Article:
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By Tom Endean

Clone wars

Mona TomMany people that go to Paris visit The Louvre. Most then skip nearly all the museum, spend a few minutes looking at Leonardo’s Mona Lisa and leave. On the way out, they might visit the gift shop and buy a poster of the one painting they saw.

This is what my parents did a couple of years back, and on returning to Britain they sourced a lovely classic looking frame and mounted the poster in their dining room. I like it; and at a glance you don’t even realise it’s a poster; you know it’s a replica, but it looks good.

I’m a fan of art and see nothing wrong with this. I only own one original piece with others being prints. I certainly wouldn’t think of anyone who owns reproductions as a lesser being. However, in the classic car and bike world, I often come across people with very split views on classic reproductions.

Like some works of arts, many cars and bikes only exist as a sole piece; either because only one was ever made, or it’s the sole survivor. Either way, that one machine can command huge prices and respect. This is also true for rare machines that only exist as a limited flock, such as the Jaguar XKSS.

Many of these rare vehicles spawn numerous replicas. I love some and absolutely hate other, thinking that the creator should be forced to lick the exhaust manifold after a 50 mile drive. It all depends on what type of replica it is. So here's my guide:

Full Monty

The whole-hog version that tries to replicate every nut and bolt of the original, even the flaws and annoyances in an attempt to recreate the full experience. These have to be fully respected for their dedication to authenticity.

Full Monty – Reloaded

The “improved” whole-hog, which is the same as the above, but with small tweaks here and there to make the machine more useable. Nothing obvious or noticeable to the passing eye, but little under-the-body changes that make the car look the same, but with a few of the original issues ironed out. Companies like Eagle do this very well. Some disagree with this, but these are a good thing. They keep the spirit of the car or bike alive, but with added usability.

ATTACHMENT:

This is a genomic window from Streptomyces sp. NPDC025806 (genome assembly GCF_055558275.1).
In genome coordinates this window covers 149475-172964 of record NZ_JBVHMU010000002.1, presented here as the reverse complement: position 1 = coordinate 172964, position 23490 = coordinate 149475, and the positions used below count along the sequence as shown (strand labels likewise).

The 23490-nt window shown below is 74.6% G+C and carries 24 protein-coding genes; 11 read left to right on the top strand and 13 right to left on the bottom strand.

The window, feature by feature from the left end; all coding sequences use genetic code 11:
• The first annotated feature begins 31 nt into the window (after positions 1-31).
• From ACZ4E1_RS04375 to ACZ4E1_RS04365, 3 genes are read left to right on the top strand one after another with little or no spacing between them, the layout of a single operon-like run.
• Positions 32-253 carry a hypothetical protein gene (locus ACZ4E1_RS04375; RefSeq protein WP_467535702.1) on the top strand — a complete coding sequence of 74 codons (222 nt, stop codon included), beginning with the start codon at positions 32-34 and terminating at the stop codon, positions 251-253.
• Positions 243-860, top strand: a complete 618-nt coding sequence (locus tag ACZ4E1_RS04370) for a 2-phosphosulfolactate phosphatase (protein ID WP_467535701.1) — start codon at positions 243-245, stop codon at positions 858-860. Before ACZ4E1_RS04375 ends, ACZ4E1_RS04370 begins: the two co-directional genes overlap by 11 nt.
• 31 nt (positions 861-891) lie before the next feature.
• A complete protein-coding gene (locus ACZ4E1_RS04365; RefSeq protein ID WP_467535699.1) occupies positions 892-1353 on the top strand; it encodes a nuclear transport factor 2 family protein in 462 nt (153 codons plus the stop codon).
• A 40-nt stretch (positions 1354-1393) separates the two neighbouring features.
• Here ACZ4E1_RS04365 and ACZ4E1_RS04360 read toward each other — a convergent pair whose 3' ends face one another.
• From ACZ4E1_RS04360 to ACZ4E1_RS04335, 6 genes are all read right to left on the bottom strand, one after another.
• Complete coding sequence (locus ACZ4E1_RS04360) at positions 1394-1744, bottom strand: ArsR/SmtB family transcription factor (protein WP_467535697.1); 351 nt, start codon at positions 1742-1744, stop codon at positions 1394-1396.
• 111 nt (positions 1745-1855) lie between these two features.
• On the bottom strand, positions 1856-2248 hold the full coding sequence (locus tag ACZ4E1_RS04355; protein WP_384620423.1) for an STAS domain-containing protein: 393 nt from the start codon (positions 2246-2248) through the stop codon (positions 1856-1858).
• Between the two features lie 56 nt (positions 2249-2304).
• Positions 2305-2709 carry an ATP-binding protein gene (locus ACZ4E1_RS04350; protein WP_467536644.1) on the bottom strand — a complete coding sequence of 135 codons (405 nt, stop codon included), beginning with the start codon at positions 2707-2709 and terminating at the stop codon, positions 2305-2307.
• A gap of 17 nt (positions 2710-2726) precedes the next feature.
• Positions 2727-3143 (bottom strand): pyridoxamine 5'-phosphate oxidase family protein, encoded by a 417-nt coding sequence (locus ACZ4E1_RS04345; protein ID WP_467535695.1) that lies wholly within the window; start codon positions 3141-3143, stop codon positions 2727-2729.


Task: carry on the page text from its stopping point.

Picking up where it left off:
Ugly Twin

The poor twin replica, at a glance looks completely authentic, until you get close and find the many cut corners. Then you turn the key and quite often, that’s when it becomes obvious. I can fully understand these, but they range from understandably cheap and cheerful replicas to just plain upsetting.

This is the danger zone for replicas, where a good AC Cobra replica can be ruined by fitting a Rover K-Series engine because it was cheaper.

The other common sight in this area is the rebadging of a base model to make it look like the rare sports version. No! You’re not fooling anyone. It’s sad. Stop it!

The Dog

They only fool those that know nothing about vehicles or are blind. They are the misspelt Armani luggage and the dive watch that breaks in the rain. This is where I have my issues with replicas.

If it’s quite clearly a joke car, like a Nissan Sunny dressed up like the General Lee, I sort of understand. This is clearly someone enjoying a lacklustre car by injecting a bit of humour. I wouldn’t do it myself, but I get it. It’s the serious ones that make me weep for humanity.

Why go the effort of building a replica, if you’re going to do such a bad job – especially when they cut up a perfectly good classic to get there. The Ford GT40, Mustangs, Cobras, Lotus Sevens, Ferrari F40s – they all have been reproduced as cheap knock-off kits or garage built disasters.

I get why people want to do it, but I also want a TVR Speed 12. However I have the sense to know that if I built a replica it would be shoddy at best – so I don’t!

What to do

Replicas have their place. I’ve seen a fabulous replica of a Jaguar XJ13 go round a track, which got a reaction as if it were the one and only. I’ve seen (and heard) awesome Cobra 427 replicas tear up the road and I’ve been hugely impressed with an outstanding replica of a Bentley Blower.

So I leave you with this: If you think you can produce a replica of a classic car or motorcycle legend with a level of conscientiousness you would want to operate on your own eye, then fabulous, crack on. Otherwise, accept your shortcomings, put the spanners away and buy yourself an Airfix kit instead.

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